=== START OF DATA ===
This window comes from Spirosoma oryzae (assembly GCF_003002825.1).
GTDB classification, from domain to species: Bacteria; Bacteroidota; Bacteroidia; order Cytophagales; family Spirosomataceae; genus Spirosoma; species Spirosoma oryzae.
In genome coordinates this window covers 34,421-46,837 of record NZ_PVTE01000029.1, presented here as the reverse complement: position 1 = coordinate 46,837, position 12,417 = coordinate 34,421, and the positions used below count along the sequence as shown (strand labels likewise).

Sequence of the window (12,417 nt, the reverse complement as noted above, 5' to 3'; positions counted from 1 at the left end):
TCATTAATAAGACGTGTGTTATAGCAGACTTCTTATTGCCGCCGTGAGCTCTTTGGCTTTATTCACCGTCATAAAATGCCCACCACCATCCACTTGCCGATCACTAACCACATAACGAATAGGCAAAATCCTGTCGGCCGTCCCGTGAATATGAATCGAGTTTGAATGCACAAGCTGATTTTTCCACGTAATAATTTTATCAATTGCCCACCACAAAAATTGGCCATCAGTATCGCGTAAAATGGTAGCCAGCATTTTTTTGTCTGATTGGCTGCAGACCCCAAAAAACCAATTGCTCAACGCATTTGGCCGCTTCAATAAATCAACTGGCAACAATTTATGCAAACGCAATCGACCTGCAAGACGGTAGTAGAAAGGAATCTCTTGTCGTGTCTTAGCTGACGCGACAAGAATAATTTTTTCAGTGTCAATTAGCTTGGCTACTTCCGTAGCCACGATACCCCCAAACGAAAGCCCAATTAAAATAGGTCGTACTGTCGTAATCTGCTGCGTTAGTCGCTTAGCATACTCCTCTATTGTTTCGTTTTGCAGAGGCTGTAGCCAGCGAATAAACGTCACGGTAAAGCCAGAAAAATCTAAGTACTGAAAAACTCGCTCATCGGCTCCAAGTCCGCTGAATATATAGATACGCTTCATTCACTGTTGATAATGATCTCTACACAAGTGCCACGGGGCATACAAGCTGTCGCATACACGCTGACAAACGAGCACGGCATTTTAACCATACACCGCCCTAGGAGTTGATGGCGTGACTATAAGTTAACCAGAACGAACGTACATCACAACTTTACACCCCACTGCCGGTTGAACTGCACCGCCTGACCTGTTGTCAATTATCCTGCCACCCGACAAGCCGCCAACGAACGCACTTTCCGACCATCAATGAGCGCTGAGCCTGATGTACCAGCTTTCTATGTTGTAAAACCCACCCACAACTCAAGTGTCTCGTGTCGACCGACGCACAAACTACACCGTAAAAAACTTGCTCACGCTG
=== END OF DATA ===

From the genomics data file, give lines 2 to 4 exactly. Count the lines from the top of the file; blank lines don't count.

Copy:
GTDB classification, from domain to species: Bacteria; Bacteroidota; Bacteroidia; order Cytophagales; family Spirosomataceae; genus Spirosoma; species Spirosoma oryzae.
In genome coordinates this window covers 34,421-46,837 of record NZ_PVTE01000029.1, presented here as the reverse complement: position 1 = coordinate 46,837, position 12,417 = coordinate 34,421, and the positions used below count along the sequence as shown (strand labels likewise).

Sequence of the window (12,417 nt, the reverse complement as noted above, 5' to 3'; positions counted from 1 at the left end):